What happened

Concerns about the coronavirus outbreak in China weighed on airline stocks on Friday, with shares of American Airlines Group (NASDAQ:AAL) and United Holdings (NASDAQ:UAL) each trading down more than 5% and Hawaiian Holdings (NASDAQ:HA) down more than 4%. It's far too soon to say for sure how bad the outbreak will get, or how widespread it will become, but investors aren't in a mood to hang around to find out.

So what

International public health experts are carefully monitoring an outbreak originating in Wuhan, China, that to date has infected more than 830 and killed at least 26. Most of the cases so far have been in China; however, the Centers for Disease Control and Prevention (CDC) on Friday confirmed a second U.S. case, and France confirmed the first two cases in Europe.

An airline passenger with a health mask on.

Image source: Getty Images.

The CDC continues to downplay the risk of an outbreak in the United States, but headlines out of China about a spreading infection and government efforts to quarantine large cities offer reason for concern. Airline stocks figure to be among the hardest-hit sectors by a prolonged outbreak, as it would likely limit business and vacation travel.

American Airlines is seen as particularly vulnerable to an unexpected demand shock because it has the highest debt burden among major airlines. American is already facing labor unrest and is among the airlines most impacted by the grounding of Boeing's 737 MAX.

Among other large airlines, shares of Delta Air Lines (NYSE:DAL) traded down more than 3% and Southwest Airlines (NYSE:LUV) shares were down less than 1%. Delta, which owns a stake in one of China's largest airlines, was hit hardest earlier in the week, and Southwest's primarily domestic network is less vulnerable to a slowdown in international travel.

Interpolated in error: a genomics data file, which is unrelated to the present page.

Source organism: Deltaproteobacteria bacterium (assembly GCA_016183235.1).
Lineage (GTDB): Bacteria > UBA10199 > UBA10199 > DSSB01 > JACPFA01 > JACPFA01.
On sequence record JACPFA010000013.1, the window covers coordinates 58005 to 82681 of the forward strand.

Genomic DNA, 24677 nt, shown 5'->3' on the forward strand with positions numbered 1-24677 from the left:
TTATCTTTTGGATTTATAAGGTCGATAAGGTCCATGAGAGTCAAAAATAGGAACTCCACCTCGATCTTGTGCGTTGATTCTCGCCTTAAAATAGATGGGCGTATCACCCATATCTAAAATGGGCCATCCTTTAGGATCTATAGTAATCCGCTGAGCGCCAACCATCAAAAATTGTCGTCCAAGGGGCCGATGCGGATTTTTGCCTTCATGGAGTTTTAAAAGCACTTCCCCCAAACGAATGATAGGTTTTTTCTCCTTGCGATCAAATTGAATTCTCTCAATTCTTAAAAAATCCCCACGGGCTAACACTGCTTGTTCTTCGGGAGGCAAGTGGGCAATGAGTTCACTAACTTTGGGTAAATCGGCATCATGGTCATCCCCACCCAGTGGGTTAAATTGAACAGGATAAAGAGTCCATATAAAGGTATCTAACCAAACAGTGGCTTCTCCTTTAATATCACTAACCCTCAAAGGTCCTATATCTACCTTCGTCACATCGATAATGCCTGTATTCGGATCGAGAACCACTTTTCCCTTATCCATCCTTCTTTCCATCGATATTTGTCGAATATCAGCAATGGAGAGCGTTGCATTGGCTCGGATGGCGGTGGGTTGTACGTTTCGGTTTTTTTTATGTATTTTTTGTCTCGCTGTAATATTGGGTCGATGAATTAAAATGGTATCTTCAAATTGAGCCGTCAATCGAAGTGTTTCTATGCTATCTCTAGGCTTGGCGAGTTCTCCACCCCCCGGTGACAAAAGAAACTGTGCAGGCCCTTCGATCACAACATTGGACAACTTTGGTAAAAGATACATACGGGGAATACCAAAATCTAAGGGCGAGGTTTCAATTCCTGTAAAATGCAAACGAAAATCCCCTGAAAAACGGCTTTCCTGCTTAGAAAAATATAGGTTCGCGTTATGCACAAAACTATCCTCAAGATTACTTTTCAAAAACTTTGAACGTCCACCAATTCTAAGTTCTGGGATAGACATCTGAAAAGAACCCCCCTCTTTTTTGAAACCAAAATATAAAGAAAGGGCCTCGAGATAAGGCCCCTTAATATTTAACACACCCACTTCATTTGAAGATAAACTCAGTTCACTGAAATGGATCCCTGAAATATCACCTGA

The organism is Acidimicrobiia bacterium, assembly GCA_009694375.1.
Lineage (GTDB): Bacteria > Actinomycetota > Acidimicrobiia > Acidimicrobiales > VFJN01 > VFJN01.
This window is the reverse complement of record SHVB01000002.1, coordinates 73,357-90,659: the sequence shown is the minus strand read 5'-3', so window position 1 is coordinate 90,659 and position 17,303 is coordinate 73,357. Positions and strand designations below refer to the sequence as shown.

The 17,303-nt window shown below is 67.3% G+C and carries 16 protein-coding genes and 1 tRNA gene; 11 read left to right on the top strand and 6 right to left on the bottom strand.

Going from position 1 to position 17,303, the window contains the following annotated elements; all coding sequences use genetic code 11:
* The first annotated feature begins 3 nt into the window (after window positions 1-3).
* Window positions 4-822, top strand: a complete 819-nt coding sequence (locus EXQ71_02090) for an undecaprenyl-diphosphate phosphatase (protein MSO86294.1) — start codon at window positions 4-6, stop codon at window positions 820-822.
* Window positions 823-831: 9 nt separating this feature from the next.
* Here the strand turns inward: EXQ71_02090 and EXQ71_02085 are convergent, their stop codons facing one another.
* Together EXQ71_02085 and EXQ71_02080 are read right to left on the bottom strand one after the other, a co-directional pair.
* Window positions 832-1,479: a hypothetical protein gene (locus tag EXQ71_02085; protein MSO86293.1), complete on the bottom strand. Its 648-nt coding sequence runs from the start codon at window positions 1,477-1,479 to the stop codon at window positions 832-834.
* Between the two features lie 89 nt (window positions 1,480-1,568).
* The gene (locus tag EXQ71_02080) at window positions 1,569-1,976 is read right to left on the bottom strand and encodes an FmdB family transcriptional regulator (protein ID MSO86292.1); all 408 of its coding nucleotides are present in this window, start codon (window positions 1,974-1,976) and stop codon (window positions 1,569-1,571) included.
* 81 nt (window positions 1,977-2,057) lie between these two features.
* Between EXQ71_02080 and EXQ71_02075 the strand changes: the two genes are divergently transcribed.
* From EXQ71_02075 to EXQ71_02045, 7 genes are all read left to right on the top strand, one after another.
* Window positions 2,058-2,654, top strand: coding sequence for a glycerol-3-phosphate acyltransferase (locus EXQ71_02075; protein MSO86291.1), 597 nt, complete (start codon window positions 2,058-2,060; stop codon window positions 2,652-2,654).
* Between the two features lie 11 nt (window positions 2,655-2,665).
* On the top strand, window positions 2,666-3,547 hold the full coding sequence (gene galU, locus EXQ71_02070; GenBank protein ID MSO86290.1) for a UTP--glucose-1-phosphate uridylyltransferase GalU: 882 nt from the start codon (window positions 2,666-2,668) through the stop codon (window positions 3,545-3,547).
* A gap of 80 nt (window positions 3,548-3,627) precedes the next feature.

Now what

It is far too soon to say whether investors are overreacting, or underreacting, to the headlines and images coming out of China. Yet from what we know so far, it doesn't seem to me that we are in the early stages of a global pandemic that will decimate travel for months if not years to come. Airline stocks will likely be volatile while this story plays out, and it seems possible that analysts will at least have to bring down first-quarter estimates due to the coronavirus scare.

But for long-term holders able to ride out the turbulence, I see no reason to sell at this time. The airline industry remains much healthier than it has been through most of its history, and all of the carriers should have the resources to ride out an outbreak similar in scale to the SARS outbreak in 2003.

This article represents the opinion of the writer, who may disagree with the “official” recommendation position of a Motley Fool premium advisory service. We’re motley! Questioning an investing thesis -- even one of our own -- helps us all think critically about investing and make decisions that help us become smarter, happier, and richer.